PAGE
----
Medicare coverage gap associated with reductions in antidepressant use in study

July 2, 2012

The Medicare Part D coverage gap was associated with reduced use of antidepressants in a study of beneficiaries 65 years or older with depression, according to a report by Archives of General Psychiatry.

Depression affects about 13 percent of Medicare beneficiaries age 65 and older, many of whom have chronic physical conditions. Maintenance medication has been shown to prevent recurrent episodes of . However, the structure of the Part D benefit, particularly the coverage gap, "imposes a serious risk for discontinuing maintenance antidepressant pharmacotherapy among senior beneficiaries," the authors write in the study background. Under current provisions in the Affordable Care Act, the coverage gap will not be closed until 2020, the study notes.

Yuting Zhang, Ph.D., and colleagues from the University of Pittsburgh, Pennsylvania, examined how older patients responded to the coverage gap by conducting a study that used a 5 percent random sample of Medicare beneficiaries 65 years or older with depression (n=65,223) who were enrolled in stand-alone Part D plans in 2007.

According to study results, being in the gap was associated with comparable reductions in the use of antidepressants, medications and antidiabetics. Relative to a comparison group that had full coverage in the gap because of or low-income subsidies, the no-coverage group reduced their monthly antidepressant prescriptions by 12.1 percent and reduced their use of heart failure drugs by 12.9 percent and oral antidiabetics by 13.4 percent. Beneficiaries with generic drug coverage in the gap reduced their monthly antidepressant prescriptions by 6.9 percent, a reduction attributable to reduced use of brand-name antidepressants, researchers note.

"If patients discontinue their appropriate abruptly, they could be placing themselves at risk for medication withdrawal effects and for relapse or recurrence. If they do not notice any effects, they might decide not to resume taking antidepressants. Thus, a gap in drug coverage could place older adults in harm's way, as a result of disruptions in appropriate maintenance antidepressant pharmacotherapy," the authors conclude.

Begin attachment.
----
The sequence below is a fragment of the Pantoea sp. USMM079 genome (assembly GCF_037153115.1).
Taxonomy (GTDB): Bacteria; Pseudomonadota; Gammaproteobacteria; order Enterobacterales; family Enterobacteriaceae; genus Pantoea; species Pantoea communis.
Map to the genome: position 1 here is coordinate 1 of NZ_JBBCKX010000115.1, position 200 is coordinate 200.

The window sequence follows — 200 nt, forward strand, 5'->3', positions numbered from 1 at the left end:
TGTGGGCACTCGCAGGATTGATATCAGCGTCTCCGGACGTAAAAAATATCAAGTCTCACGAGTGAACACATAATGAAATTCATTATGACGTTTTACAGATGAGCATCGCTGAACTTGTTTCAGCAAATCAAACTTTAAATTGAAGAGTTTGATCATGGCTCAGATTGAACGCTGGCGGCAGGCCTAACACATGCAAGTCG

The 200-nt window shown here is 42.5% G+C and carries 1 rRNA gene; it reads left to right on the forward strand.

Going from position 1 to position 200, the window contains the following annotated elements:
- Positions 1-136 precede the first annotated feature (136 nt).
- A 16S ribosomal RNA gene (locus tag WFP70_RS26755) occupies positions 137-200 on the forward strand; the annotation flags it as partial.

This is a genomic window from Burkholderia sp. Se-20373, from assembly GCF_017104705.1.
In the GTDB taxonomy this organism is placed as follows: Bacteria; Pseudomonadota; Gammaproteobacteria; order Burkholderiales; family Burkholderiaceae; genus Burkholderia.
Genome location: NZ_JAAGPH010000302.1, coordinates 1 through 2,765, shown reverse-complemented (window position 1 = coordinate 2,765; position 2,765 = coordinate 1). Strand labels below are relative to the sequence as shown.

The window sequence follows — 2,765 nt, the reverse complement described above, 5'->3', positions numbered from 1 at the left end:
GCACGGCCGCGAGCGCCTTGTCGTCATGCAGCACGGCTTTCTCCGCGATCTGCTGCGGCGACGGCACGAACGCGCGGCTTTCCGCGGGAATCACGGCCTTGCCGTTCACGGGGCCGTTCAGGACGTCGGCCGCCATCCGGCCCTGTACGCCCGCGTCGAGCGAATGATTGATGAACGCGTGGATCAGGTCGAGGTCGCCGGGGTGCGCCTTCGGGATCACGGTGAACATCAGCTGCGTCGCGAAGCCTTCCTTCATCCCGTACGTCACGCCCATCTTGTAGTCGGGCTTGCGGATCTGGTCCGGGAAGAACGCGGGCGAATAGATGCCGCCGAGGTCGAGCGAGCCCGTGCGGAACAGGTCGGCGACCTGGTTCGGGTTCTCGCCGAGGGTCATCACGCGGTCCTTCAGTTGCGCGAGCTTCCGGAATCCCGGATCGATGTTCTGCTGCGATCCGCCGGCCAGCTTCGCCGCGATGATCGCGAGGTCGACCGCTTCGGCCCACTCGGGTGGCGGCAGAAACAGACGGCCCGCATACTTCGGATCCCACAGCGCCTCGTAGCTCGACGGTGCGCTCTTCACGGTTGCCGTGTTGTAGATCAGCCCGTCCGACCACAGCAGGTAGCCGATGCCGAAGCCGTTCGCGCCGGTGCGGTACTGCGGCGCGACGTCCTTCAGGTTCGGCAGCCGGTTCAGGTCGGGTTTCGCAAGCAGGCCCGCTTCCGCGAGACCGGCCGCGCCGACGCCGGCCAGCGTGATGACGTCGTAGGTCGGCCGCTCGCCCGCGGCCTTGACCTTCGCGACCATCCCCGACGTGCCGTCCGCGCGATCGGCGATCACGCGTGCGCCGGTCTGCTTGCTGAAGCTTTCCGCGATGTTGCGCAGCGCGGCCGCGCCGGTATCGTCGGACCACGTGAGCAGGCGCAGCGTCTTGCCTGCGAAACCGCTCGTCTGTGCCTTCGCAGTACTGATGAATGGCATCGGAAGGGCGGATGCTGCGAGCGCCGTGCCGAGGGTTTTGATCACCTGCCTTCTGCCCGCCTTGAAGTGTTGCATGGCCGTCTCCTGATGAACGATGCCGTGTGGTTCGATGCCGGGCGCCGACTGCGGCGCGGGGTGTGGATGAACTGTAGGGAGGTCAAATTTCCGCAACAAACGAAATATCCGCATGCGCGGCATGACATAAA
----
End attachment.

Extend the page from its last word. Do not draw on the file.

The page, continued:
Explore further: Drug coverage of Medicare beneficiaries with kidney failure -- some surprising findings

More information: Arch Gen Psychiatry. 2012;69[7]:672-679.

Related Stories

Drug coverage of Medicare beneficiaries with kidney failure -- some surprising findings

March 8, 2012
The majority of Medicare beneficiaries with kidney failure participate in Medicare's Part D prescription drug coverage program, and most of these receive a low-income subsidy from the program, according to a study appearing ...

Reducing drug funding to Medicare patients will lead many to stop taking their medications

August 16, 2011
The lack of financial assistance to cover the cost of drugs to Medicare beneficiaries (the US government's health insurance program for people aged 65 or over, which currently covers 50 million US citizens) could result in ...

Patients often stop taking heart drugs during Medicare coverage gaps

April 17, 2012
Patients who paid for heart medications solely through Medicare were 57 percent more likely to not take them during coverage gaps compared to those who had a Part D low-income subsidy or additional insurance, according to ...

Recommended for you

How the shape and size of your face relates to your sexuality

September 19, 2017
Men and women with shorter, wider faces tend to be more sexually motivated and to have a stronger sex drive than those with faces of other dimensions. These are the findings from a study led by Steven Arnocky of Nipissing ...

Behavioral therapy increases connectivity in brains of people with OCD

September 19, 2017
UCLA researchers report that people with obsessive-compulsive disorder, when treated with a special form of talk therapy, demonstrate distinct changes in their brains as well as improvement in their symptoms.

People with schizophrenia have threefold risk of dying

September 18, 2017
People with schizophrenia are three times more likely to die, and die younger, than the general population, indicating a need for solutions to narrow this gap, according to research published in CMAJ (Canadian Medical Association ...

Cognitive scientists find that people can more easily communicate warmer colors than cool ones

September 18, 2017
The human eye can perceive millions of different colors, but the number of categories human languages use to group those colors is much smaller. Some languages use as few as three color categories (words corresponding to ...

Why bad sleep doesn't always lead to depression

September 18, 2017
Poor sleep is both a risk factor, and a common symptom, of depression. But not everyone who tosses and turns at night becomes depressed.

Happiness is not determined by childhood biomarkers

September 18, 2017
Happiness is not determined by childhood biological markers such as height or body fat, according to a team of European researchers involving UCL.

0 comments

Please sign in to add a comment. Registration is free, and takes less than a minute. Read more

Click here to reset your password.
Sign in to get notified via email when new comments are made.